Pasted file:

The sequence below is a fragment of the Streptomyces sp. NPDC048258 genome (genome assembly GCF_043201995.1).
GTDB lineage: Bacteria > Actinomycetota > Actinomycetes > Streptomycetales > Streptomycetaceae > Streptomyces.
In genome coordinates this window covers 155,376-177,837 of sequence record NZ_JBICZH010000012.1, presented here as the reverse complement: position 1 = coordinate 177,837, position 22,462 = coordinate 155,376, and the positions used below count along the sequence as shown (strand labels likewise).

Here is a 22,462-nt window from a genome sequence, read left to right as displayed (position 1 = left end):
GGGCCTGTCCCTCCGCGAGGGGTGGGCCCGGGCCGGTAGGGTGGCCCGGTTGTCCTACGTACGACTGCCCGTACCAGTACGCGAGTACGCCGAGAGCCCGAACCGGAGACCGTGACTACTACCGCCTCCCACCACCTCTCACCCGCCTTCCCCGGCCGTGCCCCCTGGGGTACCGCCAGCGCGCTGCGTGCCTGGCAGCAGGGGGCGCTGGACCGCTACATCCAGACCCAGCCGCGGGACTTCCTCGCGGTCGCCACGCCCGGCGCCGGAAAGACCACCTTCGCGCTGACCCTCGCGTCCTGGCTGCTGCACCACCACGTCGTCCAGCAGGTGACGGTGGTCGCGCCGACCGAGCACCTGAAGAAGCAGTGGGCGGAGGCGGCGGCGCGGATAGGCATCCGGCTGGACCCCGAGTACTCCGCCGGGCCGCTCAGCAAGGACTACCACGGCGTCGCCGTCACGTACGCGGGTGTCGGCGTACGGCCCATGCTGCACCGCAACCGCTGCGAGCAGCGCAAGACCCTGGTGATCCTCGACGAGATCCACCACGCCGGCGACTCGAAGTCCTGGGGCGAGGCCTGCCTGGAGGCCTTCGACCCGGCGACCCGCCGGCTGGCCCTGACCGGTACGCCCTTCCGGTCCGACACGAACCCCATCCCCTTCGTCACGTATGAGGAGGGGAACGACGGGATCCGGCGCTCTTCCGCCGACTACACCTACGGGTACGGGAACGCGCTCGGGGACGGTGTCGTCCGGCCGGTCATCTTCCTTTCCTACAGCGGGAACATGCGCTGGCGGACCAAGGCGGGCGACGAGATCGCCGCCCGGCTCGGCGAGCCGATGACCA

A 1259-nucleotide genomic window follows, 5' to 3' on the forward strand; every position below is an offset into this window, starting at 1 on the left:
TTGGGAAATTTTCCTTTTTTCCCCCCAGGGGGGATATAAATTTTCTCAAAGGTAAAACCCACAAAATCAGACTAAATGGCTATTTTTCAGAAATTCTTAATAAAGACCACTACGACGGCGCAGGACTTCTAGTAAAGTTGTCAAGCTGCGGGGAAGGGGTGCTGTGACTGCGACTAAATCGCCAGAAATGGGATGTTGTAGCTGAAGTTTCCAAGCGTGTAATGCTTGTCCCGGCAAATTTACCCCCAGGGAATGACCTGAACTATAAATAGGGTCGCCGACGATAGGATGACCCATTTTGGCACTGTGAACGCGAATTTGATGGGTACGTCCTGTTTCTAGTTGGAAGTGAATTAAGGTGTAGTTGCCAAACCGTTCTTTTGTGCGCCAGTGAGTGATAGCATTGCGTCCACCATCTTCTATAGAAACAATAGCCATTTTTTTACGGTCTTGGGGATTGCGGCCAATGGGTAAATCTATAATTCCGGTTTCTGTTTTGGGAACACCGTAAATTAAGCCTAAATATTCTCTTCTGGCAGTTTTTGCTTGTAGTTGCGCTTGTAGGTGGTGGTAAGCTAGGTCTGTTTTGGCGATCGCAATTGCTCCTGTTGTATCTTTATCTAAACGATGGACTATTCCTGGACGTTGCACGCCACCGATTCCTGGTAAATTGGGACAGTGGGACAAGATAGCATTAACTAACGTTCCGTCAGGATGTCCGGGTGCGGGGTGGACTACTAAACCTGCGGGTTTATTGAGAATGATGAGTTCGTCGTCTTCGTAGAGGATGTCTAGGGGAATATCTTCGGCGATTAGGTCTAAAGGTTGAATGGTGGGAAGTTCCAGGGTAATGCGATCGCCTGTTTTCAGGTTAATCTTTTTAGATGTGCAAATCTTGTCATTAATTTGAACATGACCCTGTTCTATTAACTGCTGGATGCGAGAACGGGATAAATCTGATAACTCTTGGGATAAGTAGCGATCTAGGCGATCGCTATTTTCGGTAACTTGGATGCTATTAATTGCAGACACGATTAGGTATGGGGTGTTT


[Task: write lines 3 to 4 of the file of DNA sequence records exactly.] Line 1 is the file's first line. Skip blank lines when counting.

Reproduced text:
In genome coordinates this window covers 155,376-177,837 of sequence record NZ_JBICZH010000012.1, presented here as the reverse complement: position 1 = coordinate 177,837, position 22,462 = coordinate 155,376, and the positions used below count along the sequence as shown (strand labels likewise).

Here is a 22,462-nt window from a genome sequence, read left to right as displayed (position 1 = left end):